Running through mesquites,

sun on my shoulders,


for sandpaper breaths.

never approaching fast.

it was awful.

it was awesome.


Rhythms that matched my pulse,

handing glowsticks down the row

shouting the chorus

with the man on stage,

with the crowd,



Sketching my newborn cousin

in our grandmother’s arms

rubbing his silky hair

holding his tiny hand

in mine.


Throwing snow at my brother,

or water balloons,

or socks,

or paper airplanes,

or fallen leaves.


The first time I drew a mermaid,

eleven and gangly and wrapped up

in stories

that guided my lines.

the mermaid I painted a decade later,


a shark’s tail

a steady gaze

only the vaguest idea

what I was doing.



in a garden at night,

on a stage, wearing glitter,

in a kitchen,

or a dream,

or a studio,

or a quiet warehouse.

sandpaper breaths are an old friend,

and so’s the burn between my shoulder blades.

I jumped more

when I was young,

but the dance has the same heart.


A Gila monster

sighted at dusk

on the side of a dirt road.

a peacock

wandering, gleaming,

in a zoo.

a tree, old and bent and strong.

ants on the sidewalk.

fish in a tank.

a coyote, half glimpsed in tall grass.

a heron at a river.

a dragon

that no one can touch.



paper and fabric and soul

into bits,


into something new,


Finding a story

that fills a space

I didn’t know my heart

was missing.

telling a story

to do the same

for a heart I can’t even see.


Standing in a thunderstorm

wet clothes

bare feet

just listening

to the pulse of the rain.


The Snow Queen

Watching winter through a window, it is easy to see a certain majesty to the scene. Snow drifts through the air, shining brightly under the street lamps. Clouds hunch above. Breath turns to mist. Jack Frost paints ice on car windows. It’s a time for stories and stillness, and dropping ice down the back of your brother’s coat.

One of the stories my family reads most winters is the Hans Christian Anderson tale “The Snow Queen.” You likely know the story–a boy is stolen away by the queen of winter, and his best friend takes a long journey to get him back. The story has existed for more than a century and a half, and in all that time no one has been able to explain the Snow Queen’s motivations to my satisfaction. That’s never stopped me from loving her tale.

When I was eleven, I wrote a story about the Snow Queen while I was supposed to be cleaning my room. In it, snowflakes were faeries who served the Snow Queen. They fell to earth to watch the children and collect their wishes.

My tendency to write stories while I’m supposed to be doing something else has not changed in the slightest, but the stories themselves have evolved, and so has my attitude about the Snow Queen.

The ideas she represents-the power and majesty of winter, and the danger–are still wonderful, but my personal idea of her has an element of petty trickery that wasn’t there before.

Snow falls, and mounds onto car windows that were scraped clean yesterday. Ice forms in thin, nearly invisible layers positioned just so in order to make people slip. Snow plows scrape the ice to the side of the road, and the mound of grimy snow that forms stays there far longer than is fair–even after the rest of the ice has melted, and it is spring. The snow on sidewalks turns to icy sludge that will take the slightest weakness in your boots as a chance to soak your socks. If we anthropomorphize winter so that the Snow Queen is responsible for all of its pretty elements, surely we can picture her as being responsible for these.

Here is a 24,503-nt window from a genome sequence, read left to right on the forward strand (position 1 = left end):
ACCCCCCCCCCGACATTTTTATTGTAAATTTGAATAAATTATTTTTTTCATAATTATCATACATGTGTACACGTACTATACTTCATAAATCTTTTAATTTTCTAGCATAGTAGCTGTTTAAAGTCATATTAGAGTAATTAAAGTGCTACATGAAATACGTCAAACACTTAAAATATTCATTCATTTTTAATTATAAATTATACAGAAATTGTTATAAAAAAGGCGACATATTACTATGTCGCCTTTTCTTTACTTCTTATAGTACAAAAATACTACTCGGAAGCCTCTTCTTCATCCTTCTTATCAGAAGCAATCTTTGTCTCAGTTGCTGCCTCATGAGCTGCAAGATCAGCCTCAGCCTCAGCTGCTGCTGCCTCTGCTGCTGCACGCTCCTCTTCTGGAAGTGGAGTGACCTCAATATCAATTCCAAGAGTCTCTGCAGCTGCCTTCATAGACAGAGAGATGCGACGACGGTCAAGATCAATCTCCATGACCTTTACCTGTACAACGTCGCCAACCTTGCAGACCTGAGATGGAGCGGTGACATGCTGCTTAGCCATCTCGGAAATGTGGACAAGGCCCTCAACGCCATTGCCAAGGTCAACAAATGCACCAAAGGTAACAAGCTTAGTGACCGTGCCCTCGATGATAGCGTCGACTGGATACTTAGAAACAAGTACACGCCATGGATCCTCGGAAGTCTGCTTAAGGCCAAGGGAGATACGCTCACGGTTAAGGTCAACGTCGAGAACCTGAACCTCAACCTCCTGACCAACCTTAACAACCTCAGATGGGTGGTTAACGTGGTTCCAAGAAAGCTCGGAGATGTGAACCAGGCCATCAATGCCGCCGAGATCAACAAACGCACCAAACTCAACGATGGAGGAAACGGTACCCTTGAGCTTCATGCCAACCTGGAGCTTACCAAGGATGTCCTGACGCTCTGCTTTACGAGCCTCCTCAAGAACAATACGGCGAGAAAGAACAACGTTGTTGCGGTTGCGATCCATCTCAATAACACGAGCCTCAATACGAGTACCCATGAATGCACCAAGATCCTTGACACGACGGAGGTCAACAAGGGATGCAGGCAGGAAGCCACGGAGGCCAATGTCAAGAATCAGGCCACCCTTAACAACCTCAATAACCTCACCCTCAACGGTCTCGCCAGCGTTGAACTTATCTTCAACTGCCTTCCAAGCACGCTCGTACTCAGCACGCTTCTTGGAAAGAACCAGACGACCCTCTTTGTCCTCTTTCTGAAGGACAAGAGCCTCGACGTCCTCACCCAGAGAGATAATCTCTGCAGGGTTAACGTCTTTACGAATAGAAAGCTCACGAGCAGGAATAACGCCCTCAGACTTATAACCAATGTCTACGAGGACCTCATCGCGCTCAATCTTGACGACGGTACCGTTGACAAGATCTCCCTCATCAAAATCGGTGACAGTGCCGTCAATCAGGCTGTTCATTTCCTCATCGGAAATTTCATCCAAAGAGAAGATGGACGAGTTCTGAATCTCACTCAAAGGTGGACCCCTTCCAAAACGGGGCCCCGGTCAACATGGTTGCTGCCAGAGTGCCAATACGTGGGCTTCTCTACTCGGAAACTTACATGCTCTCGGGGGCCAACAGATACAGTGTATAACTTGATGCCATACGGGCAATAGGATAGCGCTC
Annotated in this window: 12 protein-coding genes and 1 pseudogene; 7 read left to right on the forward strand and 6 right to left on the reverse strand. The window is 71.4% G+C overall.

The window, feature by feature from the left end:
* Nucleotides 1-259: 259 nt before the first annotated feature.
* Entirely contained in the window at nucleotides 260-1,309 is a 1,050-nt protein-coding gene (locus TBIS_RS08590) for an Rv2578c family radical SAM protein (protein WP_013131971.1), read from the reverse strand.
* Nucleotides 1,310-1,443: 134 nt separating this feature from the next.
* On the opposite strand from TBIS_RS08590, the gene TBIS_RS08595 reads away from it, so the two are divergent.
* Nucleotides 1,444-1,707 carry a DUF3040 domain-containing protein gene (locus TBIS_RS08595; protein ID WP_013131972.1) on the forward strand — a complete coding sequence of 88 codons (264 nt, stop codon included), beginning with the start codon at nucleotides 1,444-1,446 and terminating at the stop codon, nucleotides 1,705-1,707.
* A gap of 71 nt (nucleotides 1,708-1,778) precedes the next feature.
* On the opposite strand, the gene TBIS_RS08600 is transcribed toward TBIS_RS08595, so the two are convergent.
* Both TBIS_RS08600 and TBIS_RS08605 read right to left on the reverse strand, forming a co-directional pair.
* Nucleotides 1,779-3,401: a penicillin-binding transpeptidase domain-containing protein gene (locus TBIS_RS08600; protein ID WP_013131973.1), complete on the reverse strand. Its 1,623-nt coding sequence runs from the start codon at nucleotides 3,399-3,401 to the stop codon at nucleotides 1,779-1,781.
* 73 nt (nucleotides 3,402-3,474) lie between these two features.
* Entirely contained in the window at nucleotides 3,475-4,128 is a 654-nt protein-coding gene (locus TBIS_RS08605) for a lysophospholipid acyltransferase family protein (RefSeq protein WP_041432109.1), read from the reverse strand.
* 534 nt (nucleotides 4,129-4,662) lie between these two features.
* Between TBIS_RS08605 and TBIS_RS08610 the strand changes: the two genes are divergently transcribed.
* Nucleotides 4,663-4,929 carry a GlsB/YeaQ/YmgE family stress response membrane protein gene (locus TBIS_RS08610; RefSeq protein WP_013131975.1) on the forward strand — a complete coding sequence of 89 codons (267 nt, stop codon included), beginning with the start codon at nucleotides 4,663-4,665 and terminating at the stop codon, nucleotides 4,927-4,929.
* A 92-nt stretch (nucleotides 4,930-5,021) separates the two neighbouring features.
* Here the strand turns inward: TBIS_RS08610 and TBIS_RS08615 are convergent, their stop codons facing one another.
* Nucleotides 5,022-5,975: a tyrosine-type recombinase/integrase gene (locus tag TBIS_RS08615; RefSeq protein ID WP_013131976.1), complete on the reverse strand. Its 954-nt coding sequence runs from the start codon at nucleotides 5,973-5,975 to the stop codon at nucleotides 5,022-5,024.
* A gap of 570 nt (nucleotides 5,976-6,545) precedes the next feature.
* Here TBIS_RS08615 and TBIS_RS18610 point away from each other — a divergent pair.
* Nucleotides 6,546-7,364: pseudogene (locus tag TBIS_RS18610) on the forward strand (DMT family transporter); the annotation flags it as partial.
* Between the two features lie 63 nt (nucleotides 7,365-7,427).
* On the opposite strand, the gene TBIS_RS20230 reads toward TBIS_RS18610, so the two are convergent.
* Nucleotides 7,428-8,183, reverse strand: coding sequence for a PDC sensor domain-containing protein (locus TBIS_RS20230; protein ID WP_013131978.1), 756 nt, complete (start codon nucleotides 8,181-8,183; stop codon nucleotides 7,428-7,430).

Or maybe I’m just missing summer.

And now, the weather

I’ve just survived my first week of university classes. I’ve really enjoyed them. There’s some problem with city air and hills and my lungs, but I’m used to it, and working on improving it.

The other problem is the weather.

I grew up somewhere that experiences very little snow. Once or twice a year, it gets a little bit of snow, which melts by midafternoon, and is an Event that sometimes manages to cancel school.

Now I’m somewhere where snow is a persistent presence, and it’s a bit alien to me.

Okay. A lot alien.

So here are my thoughts on it.

Mounds of cold white stuff. When first I arrived, they covered practically everything, but the sun has snuck enough heat through the thick cloud cover to melt all but the thickest patches of snow. Who knows how long that will last.

The snowmelt frees dead leaves from autumn from their icy cages, but then it rains and freezes overnight and by morning the ice glues the leaves to the pavement like a collage. It snows again, and the process restarts.

Some enterprising soul has been stomping giant words into the snow to support one or another of the university’s sports teams. It wasn’t me, because a) ew, snow, and b) I have slightly less school spirit than a wet paper towel.

I like my university, I wouldn’t be attending it otherwise, but I’m just here for an education. If one of the school’s teams wins some big game, good for them, but I probably won’t be paying enough attention to notice.

Besides, I just can’t relate to someone who’d want to run around in this soggy cold stuff wearing sports gear  on a regular basis for fun. The track team I can be okay with, since the track is indoors and running can be fun, but not the rest.

That is the environment I found myself in when I received an email from the Illustrators of the Future contest. I didn’t win, but I was a semifinalist! And they hope I’ll enter again.

I’ll start on a new submission as soon as my homework is finished.

Today’s picture is another effort at digital art. Someday I’ll figure it out.